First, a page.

“Swiss Army Man” Review

swiss-army-man-screenshotSwiss Army Man is written and directed by Dan Kwan and Daniel Scheinert, aka Daniels, and stars Paul Dano and Daniel Radcliffe. The movie is, to my best ability, about a man stranded on an island (Dano) who befriends a flatulent corpse (Radcliffe), and the two must work together in order to survive.

The Good

I was incredibly excited to see this film, mainly to see just how bizarre it really is, but also because I love the creativity and the passion that Daniels seemed to put into the movie. It turns out I was 100 percent right about Daniels because Swiss Army Man is a masterfully directed film. These insane geniuses put together one of the most well-written and well-directed movies of the year thus far, with each scene feeling as if there is so much going on both on the surface and much deeper, and Daniels do a superb job at balancing the wackiness and the emotion. The comedy and drama both compliment one another constantly from start to finish, and no matter how bizarre the film gets, and trust me when I say it gets bizarre, there is almost always something grounding it in some sort of reality.

Paul Dano and Daniel Radcliffe put their talents on display in this movie, as both do excellent work at providing a “laugh out loud” hilarious in one scene, then incredibly deep and heartfelt in the next. I think this is especially true with Dano, whose dramatic moments may even be better than his comedic ones, which is really what surprised the heck out of me. Dano’s character is such an intriguing one, as when it gets towards the end there are some secrets revealed that made me unsure what to think of his character, and I think his whole dynamic is brilliantly executed. Radcliffe, on the other hand, plays a learning, farting corpse perfectly, but he also has some truly powerful moments to add to the comedy.

While the comedy worked incredibly well, it was the drama and underlying ideas that made me fall in love with this movie for the vast majority of its runtime. There are prominent themes of loneliness, lack of family, and insanity that all work so well in telling this whacked-out story. Focusing in on the weird, I got exactly what I came to the movie for; a corpse who farts at incredible speeds that are also used as a compass and a gun to say a few examples. This film goes bananas in the best of ways, and I really have nothing but respect for Daniels and their overflowing originality. I loved this movie for nearly the whole thing, but there are a few flaws, one of which is massive.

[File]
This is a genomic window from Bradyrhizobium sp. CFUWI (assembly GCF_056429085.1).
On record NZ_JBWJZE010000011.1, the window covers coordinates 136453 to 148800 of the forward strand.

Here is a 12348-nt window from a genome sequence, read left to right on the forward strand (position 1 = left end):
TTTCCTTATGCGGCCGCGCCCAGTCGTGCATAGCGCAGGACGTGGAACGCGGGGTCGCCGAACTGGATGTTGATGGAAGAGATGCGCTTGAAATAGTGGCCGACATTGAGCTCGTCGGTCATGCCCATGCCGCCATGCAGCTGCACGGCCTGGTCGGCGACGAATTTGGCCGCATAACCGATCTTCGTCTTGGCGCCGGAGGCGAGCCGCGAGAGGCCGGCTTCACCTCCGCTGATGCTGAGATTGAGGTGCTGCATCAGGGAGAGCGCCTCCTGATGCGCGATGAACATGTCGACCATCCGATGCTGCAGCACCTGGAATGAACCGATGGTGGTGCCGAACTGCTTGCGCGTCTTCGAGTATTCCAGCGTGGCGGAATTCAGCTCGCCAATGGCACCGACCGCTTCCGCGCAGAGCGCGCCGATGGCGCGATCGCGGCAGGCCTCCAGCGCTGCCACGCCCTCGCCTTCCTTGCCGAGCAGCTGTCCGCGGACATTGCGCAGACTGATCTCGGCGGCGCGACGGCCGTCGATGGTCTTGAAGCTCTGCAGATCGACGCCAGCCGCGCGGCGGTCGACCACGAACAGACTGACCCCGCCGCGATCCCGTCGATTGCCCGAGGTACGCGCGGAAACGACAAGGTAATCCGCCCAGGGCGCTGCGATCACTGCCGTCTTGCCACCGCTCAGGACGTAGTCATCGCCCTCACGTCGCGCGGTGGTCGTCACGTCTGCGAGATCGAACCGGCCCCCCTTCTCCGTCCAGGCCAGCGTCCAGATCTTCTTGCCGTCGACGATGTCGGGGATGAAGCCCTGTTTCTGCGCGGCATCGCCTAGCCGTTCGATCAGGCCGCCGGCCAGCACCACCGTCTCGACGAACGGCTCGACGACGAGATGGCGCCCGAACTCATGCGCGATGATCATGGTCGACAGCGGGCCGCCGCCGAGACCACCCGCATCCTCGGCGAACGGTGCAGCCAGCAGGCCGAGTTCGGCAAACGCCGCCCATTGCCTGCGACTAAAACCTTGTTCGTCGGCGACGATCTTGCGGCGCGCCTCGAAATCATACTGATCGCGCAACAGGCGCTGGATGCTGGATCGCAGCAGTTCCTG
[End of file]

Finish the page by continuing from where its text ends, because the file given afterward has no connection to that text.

The Bad

After the opening scene, there’s a ten-minute gap where not much happens, and I found myself getting a little bored right from the start. This quickly changed and I had a blast of a time, but this gap of nothing interesting made me fear that the hype for this film was unearned. Swiss Army Man perfectly mixes crazy weird with down to earth themes, that is, up until the last five minutes of the movie. Spoilers for more on why I think this will be under my score if you have either seen this film or don’t mind seeing the end of the film ruined, but these last five minutes totally take away some of these important themes and make it a much less impactful film than if the film ended differently.

Overall, Swiss Army Man is wonderfully original, masterfully directed, and has two superb performances. The comedy mixes beautifully with the drama, and the themes at play throughout this movie proved to me that Daniels are a writing-directing duo to look out for in the future. The ending scene may have been botched, but I still had one heck of a time watching such a beautifully original idea come to life. Swiss Army Man is like no other film and it definitely deserves the praise that it receives.


Get tickets and showtimes for Swiss Army Man here


Okay, so specifically, what I disliked about the final moments of this film was just how much it undercut the idea that everything that occurred with the corpse was actually in Paul Dano’s head. The heavy themes of loneliness, being an outcast and becoming insane after being in isolation, plus the fact that Dano’s character is a pretty weird guy led me to think that the corpse was just part of his hallucinations in order to find something within himself. This idea would have made this movie become much more down to earth and have a much larger effect on me.

However, the final scene has Radcliffe farting into the ocean at blistering speeds in front of many civilians, proving that he indeed is a real-life farting corpse, which I do not like much at all.

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